The stage was set for The Sounds performance to be a good time. The lineup was everything you could ask for in terms of glamorous, retro-influenced rock and the Warfield provided a super-luxurious backdrop for the whole thing. Semi Precious Weapons, Shiny Toy Guns, and Foxy Shazaam: the names of the opening bands alone spell out a party. With all the talent and fun onstage, however, a little something was off about the night.
Generally, one expects the crowd at rock shows to mirror the overall style and energy of the bands in the lineup. Given the excellent fit of this colorful group (and the setting) I expected it to be pretty much hipsters and gays. Not the case! For the most part, attendees were a less fashion-conscious, more mainstream group heterosexual couples. Sure there were a few punk kids here and there, a few groups of young ladies dressed to the nines for a Saturday night out. But overall, it was a pretty bland audience. I reserved judgment until I saw them on the floor, and some of them did dance. It was a strange and rather unexpected group, however, and I couldn’t help but wonder if The Sounds’ popularity has finally reached a wide American audience. I also wondered if the price had something to do with it. At $25 and up, these tickets did not come cheap. Good thing the music (for the most part) delivered.
Semi Precious Weapons is a rather startlingly good rock outfit from Brooklyn, NYC. Startling both because their live performances literally startle and because for all the emphasis they put on theatrics, in the end they are a group of highly talented musicians. Their music is grittier than their looks or lyrics would suggest and showcases the individual skills that make them such a successful group. It’s that glamor with a bit of an edge that made them such a perfect fit for the bill.
The Shiny Toy Guns, is similar, as it’s impossible to not give them credit for their well-crafted electronic sound meets hard-rock sound and captivating use of the stage. They, of course, finished their set with their low-key electronica cover of “Major Tom”, originally recorded by Peter Schilling in 1983 (in German). You might have heard it in a Lincoln commercial if you’ve watched TV at some point ever. The song has a whole new surge of energy when performed live and was a great way to set the stage for the main act of the evening.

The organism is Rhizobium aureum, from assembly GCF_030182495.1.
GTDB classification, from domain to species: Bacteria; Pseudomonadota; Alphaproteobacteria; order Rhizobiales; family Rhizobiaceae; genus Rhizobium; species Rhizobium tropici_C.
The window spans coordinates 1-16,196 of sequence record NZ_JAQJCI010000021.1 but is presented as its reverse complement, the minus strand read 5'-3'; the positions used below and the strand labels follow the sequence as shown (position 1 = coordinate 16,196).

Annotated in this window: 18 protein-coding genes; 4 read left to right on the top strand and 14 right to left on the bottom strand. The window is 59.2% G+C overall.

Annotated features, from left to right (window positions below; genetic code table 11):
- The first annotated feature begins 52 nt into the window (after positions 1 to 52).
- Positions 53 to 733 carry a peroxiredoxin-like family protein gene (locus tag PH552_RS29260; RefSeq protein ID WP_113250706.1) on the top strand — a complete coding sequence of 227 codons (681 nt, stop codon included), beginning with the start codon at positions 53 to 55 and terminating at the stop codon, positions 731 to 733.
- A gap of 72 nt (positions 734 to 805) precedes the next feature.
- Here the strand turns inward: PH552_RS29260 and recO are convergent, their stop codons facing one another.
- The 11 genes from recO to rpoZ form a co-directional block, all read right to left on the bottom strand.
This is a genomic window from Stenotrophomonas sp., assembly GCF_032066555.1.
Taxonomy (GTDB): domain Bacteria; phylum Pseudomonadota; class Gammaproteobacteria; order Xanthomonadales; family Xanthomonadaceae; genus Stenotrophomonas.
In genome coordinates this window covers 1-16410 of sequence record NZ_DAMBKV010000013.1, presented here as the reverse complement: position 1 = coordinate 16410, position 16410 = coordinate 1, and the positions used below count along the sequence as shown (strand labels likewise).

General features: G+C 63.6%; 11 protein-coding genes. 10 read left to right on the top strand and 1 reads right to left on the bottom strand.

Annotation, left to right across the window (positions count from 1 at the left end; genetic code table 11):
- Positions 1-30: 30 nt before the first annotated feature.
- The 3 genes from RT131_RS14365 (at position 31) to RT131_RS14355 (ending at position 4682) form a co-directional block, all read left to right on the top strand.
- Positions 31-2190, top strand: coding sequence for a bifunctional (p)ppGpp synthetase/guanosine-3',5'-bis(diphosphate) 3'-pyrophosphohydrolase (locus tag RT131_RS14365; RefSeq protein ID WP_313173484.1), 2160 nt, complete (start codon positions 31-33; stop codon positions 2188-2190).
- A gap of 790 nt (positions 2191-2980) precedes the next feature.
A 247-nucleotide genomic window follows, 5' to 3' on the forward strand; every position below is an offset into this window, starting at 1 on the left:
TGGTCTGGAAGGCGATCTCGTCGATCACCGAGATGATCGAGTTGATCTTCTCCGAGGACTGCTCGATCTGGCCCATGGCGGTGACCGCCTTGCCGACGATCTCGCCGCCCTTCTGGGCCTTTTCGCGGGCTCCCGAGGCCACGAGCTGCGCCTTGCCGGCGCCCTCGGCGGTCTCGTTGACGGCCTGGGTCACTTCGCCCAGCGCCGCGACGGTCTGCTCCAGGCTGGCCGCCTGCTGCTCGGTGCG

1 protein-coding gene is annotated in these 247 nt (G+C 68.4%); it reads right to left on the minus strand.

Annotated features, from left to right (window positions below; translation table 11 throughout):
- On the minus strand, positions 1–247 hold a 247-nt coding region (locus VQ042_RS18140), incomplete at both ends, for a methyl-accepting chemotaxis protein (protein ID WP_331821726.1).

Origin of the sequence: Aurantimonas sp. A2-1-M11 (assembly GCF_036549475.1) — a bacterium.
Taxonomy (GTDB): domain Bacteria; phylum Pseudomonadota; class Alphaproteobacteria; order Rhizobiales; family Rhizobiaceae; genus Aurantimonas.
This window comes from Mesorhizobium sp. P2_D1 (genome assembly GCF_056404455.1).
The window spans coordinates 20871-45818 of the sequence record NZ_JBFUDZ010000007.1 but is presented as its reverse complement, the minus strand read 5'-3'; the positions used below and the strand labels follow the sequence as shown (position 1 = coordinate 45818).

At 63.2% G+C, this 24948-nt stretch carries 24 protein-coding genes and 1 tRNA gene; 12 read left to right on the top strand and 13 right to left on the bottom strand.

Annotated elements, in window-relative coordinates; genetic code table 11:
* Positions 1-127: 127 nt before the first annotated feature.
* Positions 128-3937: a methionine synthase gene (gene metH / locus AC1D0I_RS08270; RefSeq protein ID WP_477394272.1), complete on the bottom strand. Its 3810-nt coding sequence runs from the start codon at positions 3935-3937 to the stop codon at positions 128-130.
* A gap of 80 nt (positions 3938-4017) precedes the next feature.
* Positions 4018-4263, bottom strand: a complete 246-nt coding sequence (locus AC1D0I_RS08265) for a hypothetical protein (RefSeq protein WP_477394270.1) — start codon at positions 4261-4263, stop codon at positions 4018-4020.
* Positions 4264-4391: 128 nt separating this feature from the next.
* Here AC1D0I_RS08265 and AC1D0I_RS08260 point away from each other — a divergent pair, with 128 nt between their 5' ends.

Peter Schilling: “Major Tom”
The Sounds are one of those bands that I can honestly say put on one hell of a show in spite of their music being kind of mediocre. Everything that I’d heard about lead vocalist Maja Ivarsson being a total fox on stage was proven right. Her above-and-beyond showmanship added an energy that was a little bit lacking in the music itself. The Sounds’ first album, Living in America, was a fairly strong representation of what can happen when contemporary New Wave is done right: just enough synthy keyboards and high-energy bass lines mixed with a touch of rock edge to balance it out, and a bit of something weird that’s hard to pinpoint.
They can’t help, of course, drawing numerous comparisons to Blondie (Maja looks more than just a little like Debbie Harry if you’re not looking too closely) and their music has a similar “is it punk or is it pop” vibe. While those characteristics are still true of their newest release, Crossing the Rubicon, something was missing. The songs performed were mostly from the newest release and didn’t seem as memorable, daring, or complex as their previous work, something that was evident whenever they played a song off another album. That said, both the crowd and I were too wooed by Maja (in leather hot pants, smoking a cigarette) and the boys dancing around, switching instruments, and storytelling to complain. While The Sounds might not have put out their best work with their latest release, they shouldn’t be written off as a one (or two) hit wonder. With that level of intensity and sexiness, they’re bound to put out something that’s worth a listen again.